By Emily Williams
The man behind Central Alabama Theater is hoping to use his experiences and connections in “the biz” to inspire the arts community in Birmingham and its youth.
Growing up in Gardendale, Carl Peoples never saw an acting career as a viable option for his life. He spent time singing with the youth choir at his Southern Baptist church but, living spitting distance from both sets of grandparents on their own Walton’s Mountain, he never imagined a career in entertainment.
“That’s really the problem with the arts in this state, because while we support the education side of it, we don’t support it as a vocation that pays for bills,” Peoples said.
Putting his theatrical passions aside, he pursued a degree in psychology at the University of Alabama for a year, ultimately deciding to transfer to UAB to seek a degree in theater. From there, Peoples booked his first job with the Crystal Pistol show at Six Flags Over Georgia and remained there for four seasons before making his way throughout the Southeast until he landed in New York City.
“If you’re going to be a success in the entertainment world, and it doesn’t matter what aspect, you’ve got to go where the work is,” Peoples said. He remained in New York for a time, until California called his name.
Peoples made his cross-country move very much on a whim just days after returning from a nine-month European tour of “Jesus Chris Superstar.” As he stared out of his apartment window at the cold, gray skies of a New York winter, a friend offered him the chance to housesit in a sunny and 76 degree California city, where he would remain for 15 years.
After six days in LA, he booked a part in a Billy Crystal movie and obtained a recurring role on “The Young and the Restless,” which he said was worth its weight in gold.
“Once you’re on TV the door is open,” he said.
With his success in television, he took some time on the side to direct and cast shows for local theaters. But that endeavor came to a grinding halt because his work producing and directing in television took up too much of his time while giving him only limited joy.
“To me, I’m not dogging the television business, but their idea of art was faster and cheaper,” he said. “It wasn’t for the sake of telling a story. I’m a storyteller and that’s why I love the theater.”
So when his parents told him they were planning to sell his grandparent’s house on the family land, Peoples found himself imagining a life in his hometown and spotted a chance to tackle his longtime dream of running his own theater company.
“All I could think about was that house and how I wanted to fix the house up and how I wanted to slow down,” he said. He took a leap and today he serves as artistic director and executive producer for the Central Alabama Theater, with help from his co-executive Butch Noland, a fellow veteran of the Crystal Pistol show.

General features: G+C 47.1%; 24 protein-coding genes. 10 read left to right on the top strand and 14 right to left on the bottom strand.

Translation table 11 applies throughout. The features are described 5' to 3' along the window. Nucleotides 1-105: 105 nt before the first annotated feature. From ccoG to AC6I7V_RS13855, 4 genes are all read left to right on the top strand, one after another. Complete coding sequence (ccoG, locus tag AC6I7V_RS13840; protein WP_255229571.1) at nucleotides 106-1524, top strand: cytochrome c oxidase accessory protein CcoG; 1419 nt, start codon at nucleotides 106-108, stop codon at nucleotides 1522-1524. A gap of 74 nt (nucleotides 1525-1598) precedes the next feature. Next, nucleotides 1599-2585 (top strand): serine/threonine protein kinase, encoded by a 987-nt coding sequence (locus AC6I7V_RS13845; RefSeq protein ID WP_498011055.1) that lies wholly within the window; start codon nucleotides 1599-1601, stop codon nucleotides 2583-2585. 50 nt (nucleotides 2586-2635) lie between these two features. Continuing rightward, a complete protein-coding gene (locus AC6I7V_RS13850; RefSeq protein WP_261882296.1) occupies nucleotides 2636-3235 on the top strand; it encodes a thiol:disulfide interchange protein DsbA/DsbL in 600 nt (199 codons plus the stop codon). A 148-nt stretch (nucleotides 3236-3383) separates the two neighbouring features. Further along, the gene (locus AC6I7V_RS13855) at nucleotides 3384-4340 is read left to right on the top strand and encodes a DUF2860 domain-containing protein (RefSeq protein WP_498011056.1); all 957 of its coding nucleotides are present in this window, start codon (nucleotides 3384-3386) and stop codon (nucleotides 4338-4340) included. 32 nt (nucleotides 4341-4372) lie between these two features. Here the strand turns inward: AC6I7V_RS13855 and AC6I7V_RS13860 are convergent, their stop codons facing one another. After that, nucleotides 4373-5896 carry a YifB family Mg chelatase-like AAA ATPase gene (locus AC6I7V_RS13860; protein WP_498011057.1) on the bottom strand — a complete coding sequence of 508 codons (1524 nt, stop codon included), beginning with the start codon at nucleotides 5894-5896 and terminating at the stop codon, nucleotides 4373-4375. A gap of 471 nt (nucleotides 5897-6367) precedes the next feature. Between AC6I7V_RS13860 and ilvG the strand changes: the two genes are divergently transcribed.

Peoples hopes to teach the community that there are viable careers to be found in the theater through performances and a new summer camp for kids.
“I never really thought that I would love kids in theater as much as I do,” he said, recounting that his passion sprang from directing a Christmas show at LegoLand.
“James Hatcher had this philosophy of taking kids and educating them at a younger level, even if they don’t want to be in the theater as a vocation,” he said. “You are educating them at the very base as an educated audience member.”
For those students who are bitten by the bug, the two-week day camp will offer a daily rotation of an acting class taught by Peoples, a music and vocal class taught by Carolyn Viola, who is musical director of UAB’s Department of Theater, and a dance class taught by Lani Dill.
Each day also will include a master class that will focus on a different subject, for example a creative writing class, a break dance class or a dialect course. Everything is coordinated to give the students well-rounded insight into what it takes to make it in the theater business.
“We’re giving them not just the experience of being on the stage in, say, ‘Aladdin Jr.,’ which certainly has its place, but we are giving them tools for success in the business and exposing them to the amount of hard work it takes,” he said.
The inaugural camp will not only be the first of its kind for CAT, it will mark a venue change for the company’s performances. After celebrating a year of the theater’s monthly cabaret series with a birthday event May 14 at the Clubhouse on Highland, Peoples and his crew will say goodbye to that venue and move their series to Mountain Brook’s Steeple Arts Dance Studio.
Peoples said it’s a bittersweet change because of support the venture has gotten from the clubhouse’s owner, Bob McKenna. But with the venue’s popularity as a wedding and event space, the move will be beneficial for both parties, he said.
Peoples said Steeple Arts is a “great location with people who appreciate the arts and will support it.”
“If we can start doing things here, I think we’re on to something,” he said.
For more information on the Central Alabama Theater, visit centralalabamatheater.org.